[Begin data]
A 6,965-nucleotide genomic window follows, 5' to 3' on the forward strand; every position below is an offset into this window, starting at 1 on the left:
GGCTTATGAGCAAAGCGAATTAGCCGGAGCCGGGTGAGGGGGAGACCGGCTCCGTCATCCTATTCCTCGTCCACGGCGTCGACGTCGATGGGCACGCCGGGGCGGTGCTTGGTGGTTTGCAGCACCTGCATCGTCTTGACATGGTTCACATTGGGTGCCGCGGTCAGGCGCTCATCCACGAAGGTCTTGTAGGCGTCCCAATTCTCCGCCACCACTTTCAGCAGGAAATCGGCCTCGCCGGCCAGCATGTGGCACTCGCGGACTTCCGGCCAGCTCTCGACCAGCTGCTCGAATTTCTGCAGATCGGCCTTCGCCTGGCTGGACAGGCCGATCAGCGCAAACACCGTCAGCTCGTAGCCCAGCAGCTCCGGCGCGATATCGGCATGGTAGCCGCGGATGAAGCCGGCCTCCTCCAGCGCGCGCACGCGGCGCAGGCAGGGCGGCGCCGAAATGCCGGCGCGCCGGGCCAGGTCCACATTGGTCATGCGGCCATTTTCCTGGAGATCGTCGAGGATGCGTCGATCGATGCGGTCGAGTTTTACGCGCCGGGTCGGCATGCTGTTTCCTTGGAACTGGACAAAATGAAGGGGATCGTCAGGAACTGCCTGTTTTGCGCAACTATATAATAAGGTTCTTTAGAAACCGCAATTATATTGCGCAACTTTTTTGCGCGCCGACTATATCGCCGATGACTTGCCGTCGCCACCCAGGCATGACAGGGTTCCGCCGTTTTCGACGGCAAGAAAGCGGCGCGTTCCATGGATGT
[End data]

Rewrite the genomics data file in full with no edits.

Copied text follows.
A 6,965-nucleotide genomic window follows, 5' to 3' on the forward strand; every position below is an offset into this window, starting at 1 on the left:
GGCTTATGAGCAAAGCGAATTAGCCGGAGCCGGGTGAGGGGGAGACCGGCTCCGTCATCCTATTCCTCGTCCACGGCGTCGACGTCGATGGGCACGCCGGGGCGGTGCTTGGTGGTTTGCAGCACCTGCATCGTCTTGACATGGTTCACATTGGGTGCCGCGGTCAGGCGCTCATCCACGAAGGTCTTGTAGGCGTCCCAATTCTCCGCCACCACTTTCAGCAGGAAATCGGCCTCGCCGGCCAGCATGTGGCACTCGCGGACTTCCGGCCAGCTCTCGACCAGCTGCTCGAATTTCTGCAGATCGGCCTTCGCCTGGCTGGACAGGCCGATCAGCGCAAACACCGTCAGCTCGTAGCCCAGCAGCTCCGGCGCGATATCGGCATGGTAGCCGCGGATGAAGCCGGCCTCCTCCAGCGCGCGCACGCGGCGCAGGCAGGGCGGCGCCGAAATGCCGGCGCGCCGGGCCAGGTCCACATTGGTCATGCGGCCATTTTCCTGGAGATCGTCGAGGATGCGTCGATCGATGCGGTCGAGTTTTACGCGCCGGGTCGGCATGCTGTTTCCTTGGAACTGGACAAAATGAAGGGGATCGTCAGGAACTGCCTGTTTTGCGCAACTATATAATAAGGTTCTTTAGAAACCGCAATTATATTGCGCAACTTTTTTGCGCGCCGACTATATCGCCGATGACTTGCCGTCGCCACCCAGGCATGACAGGGTTCCGCCGTTTTCGACGGCAAGAAAGCGGCGCGTTCCATGGATGT